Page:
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Old 03-15-2010, 08:11 AM
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Going through electric fuel pumps after engine upgrade

In my 59 Suburban, 16 months ago we replaced the old tired 6 cylinder with a 2004 5.3. I kept the computer and engine pretty much stock. I plumbed a return line from the regulator/fuel filter assembly to the original fuel tank. The fuel pump was installed on the frame rail under the passenger seat. Since then I have put approx 5,000 miles on the truck and my 3rd fuel pump is failing. I'm wondering if the stock pickup tube in the tank is too narrow and causing the pump to always run in a bind. All the rest of the fuel line is the same size of the 2004 lines.
Any ideas would be appreciated.
Garrett

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Old 03-15-2010, 08:16 AM
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what fuel pump are you using?
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Old 03-15-2010, 08:18 AM
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Where`s the fuel tank? If the tank is in the rear the pump has to be installed by the tank and cannot be more than a foot above or below it. Electric fuel pumps are pushers, when they are too far away from the tank it makes the pump act as a puller and it gets too hot which burns it up.
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Old 03-15-2010, 08:27 AM
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The tank is in the rear under the floor on the pass side . The pump is level with the tank.
Here is a blurry shot of the pickup tube and return
http://www.hotrodders.com/journal_ph...2043894282.jpg

Here is a shot of the tank under the truck. You can see the pump in front of the crossmember. Is it too far away from the tank?
http://www.hotrodders.com/journal_ph...2043900572.jpg
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Old 03-15-2010, 09:44 AM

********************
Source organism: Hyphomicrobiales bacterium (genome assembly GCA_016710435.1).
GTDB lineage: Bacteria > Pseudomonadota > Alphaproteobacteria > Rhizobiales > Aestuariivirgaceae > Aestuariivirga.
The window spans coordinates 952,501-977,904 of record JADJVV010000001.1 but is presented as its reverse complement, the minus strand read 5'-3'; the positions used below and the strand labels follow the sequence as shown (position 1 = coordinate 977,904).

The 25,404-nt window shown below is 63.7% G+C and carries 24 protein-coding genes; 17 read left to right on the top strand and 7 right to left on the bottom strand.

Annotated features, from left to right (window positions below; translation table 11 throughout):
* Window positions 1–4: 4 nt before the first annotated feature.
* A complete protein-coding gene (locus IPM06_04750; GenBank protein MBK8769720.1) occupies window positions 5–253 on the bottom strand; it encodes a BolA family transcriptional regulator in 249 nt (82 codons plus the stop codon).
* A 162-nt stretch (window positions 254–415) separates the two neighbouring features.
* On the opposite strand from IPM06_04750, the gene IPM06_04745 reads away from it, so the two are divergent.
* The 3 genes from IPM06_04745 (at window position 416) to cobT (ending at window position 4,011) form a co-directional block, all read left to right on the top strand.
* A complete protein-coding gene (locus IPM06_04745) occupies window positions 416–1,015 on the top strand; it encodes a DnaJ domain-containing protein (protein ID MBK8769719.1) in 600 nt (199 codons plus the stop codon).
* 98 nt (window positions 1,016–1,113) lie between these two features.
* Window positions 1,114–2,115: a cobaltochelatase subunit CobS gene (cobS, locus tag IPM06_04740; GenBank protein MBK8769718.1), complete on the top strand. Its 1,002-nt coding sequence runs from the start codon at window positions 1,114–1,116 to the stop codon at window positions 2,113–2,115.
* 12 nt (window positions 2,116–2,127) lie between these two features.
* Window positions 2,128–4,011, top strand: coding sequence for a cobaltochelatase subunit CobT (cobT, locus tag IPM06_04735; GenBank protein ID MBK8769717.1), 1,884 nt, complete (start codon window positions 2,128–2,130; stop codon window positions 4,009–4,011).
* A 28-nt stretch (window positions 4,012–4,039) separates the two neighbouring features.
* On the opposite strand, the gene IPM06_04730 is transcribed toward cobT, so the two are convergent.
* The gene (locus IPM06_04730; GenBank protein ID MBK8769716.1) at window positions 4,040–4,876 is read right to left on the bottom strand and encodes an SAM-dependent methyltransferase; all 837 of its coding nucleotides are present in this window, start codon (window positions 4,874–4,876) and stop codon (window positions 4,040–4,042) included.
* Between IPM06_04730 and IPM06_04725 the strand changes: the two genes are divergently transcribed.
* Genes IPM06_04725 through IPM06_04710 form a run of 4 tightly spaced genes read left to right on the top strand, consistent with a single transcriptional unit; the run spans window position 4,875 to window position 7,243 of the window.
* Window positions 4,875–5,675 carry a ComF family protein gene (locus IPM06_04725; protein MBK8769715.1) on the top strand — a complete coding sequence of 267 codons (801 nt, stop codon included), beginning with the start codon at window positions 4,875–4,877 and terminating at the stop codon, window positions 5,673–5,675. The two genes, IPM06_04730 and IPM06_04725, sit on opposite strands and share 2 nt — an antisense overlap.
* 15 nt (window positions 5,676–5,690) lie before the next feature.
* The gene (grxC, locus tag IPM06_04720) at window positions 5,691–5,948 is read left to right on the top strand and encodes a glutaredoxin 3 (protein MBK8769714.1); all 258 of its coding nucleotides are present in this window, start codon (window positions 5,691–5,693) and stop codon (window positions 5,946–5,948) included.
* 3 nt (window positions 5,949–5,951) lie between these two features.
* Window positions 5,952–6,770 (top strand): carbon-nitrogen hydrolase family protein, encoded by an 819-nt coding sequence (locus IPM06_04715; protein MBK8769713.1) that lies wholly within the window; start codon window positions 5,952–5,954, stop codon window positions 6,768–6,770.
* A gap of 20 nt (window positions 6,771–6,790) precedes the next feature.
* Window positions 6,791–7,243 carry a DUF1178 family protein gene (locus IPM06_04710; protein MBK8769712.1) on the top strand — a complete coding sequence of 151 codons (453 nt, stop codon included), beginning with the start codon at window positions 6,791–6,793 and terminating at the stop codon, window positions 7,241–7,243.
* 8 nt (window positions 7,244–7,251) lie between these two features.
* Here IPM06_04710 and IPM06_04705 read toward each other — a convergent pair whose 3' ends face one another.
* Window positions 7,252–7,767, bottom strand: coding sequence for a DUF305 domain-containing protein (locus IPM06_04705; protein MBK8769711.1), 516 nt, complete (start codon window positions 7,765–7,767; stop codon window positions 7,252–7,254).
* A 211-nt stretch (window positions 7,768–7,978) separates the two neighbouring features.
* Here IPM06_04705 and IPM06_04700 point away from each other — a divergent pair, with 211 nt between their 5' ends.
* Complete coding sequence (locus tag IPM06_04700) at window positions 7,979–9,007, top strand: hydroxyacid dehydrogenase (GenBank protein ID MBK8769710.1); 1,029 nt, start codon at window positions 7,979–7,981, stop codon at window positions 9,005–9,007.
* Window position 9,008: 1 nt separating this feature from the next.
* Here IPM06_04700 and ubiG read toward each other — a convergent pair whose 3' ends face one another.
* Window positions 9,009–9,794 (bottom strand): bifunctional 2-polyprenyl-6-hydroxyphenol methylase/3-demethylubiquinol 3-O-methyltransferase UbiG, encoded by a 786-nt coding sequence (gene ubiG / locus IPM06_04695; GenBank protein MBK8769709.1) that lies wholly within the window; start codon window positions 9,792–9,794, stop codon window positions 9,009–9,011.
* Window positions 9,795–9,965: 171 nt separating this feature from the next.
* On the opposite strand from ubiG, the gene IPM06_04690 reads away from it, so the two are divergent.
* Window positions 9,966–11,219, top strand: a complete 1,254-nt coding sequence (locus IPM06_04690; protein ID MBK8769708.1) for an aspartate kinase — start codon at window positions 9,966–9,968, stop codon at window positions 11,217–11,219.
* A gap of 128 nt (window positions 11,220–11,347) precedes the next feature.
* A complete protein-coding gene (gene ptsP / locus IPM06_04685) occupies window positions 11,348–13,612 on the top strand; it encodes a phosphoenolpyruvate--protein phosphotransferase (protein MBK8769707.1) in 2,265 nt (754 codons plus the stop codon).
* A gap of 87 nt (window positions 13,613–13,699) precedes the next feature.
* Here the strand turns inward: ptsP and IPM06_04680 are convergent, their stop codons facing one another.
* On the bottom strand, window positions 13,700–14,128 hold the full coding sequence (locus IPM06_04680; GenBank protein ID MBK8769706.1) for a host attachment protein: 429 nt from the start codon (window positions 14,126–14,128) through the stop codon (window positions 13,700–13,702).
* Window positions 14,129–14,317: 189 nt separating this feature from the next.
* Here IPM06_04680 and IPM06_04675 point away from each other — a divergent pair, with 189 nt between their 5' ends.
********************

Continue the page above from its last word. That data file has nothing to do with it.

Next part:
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with the fuel pressures involved your better off trying to put the pump into the tank ,as your more than likely cavitating the fuel trying to pull it the didstance , the pump uses the fuel to help cool it , and if it cavitiates it turns to vapor and causes the pump to overheat it needs it to be liquid . the easiest way to install one is to try to find a cover that will fit into the access plate that is in the top of the tank like one from a late model pick up .
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Old 03-15-2010, 10:19 AM
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Wow, I was thinking that was going to be the solution. Aren't the newer tanks all plastic? How in the world will I be able to retrofit on on my old tank?
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Old 03-15-2010, 01:29 PM
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If you place the pump by the tank it`ll survive. This is commonly done. When the pump is close to the tank it pushes fuel as it`s supposed to and runs a normal temp. When it`s away from the pump and has to act as a puller this makes the pump run hot because it`s not meant to be a puller. Also if possible mount the pump in a spot where it has plenty of air flow to help cool it.
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Old 03-15-2010, 04:08 PM
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I would build a hanger off your stock sender and use an 80s-90s in-tank EFI pump. Problem solved.
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Old 03-15-2010, 11:44 PM
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Rickracer that's an interesting idea. Look at this pic and tell me if I have enough room to get one of those 80-90's pumps in the tank.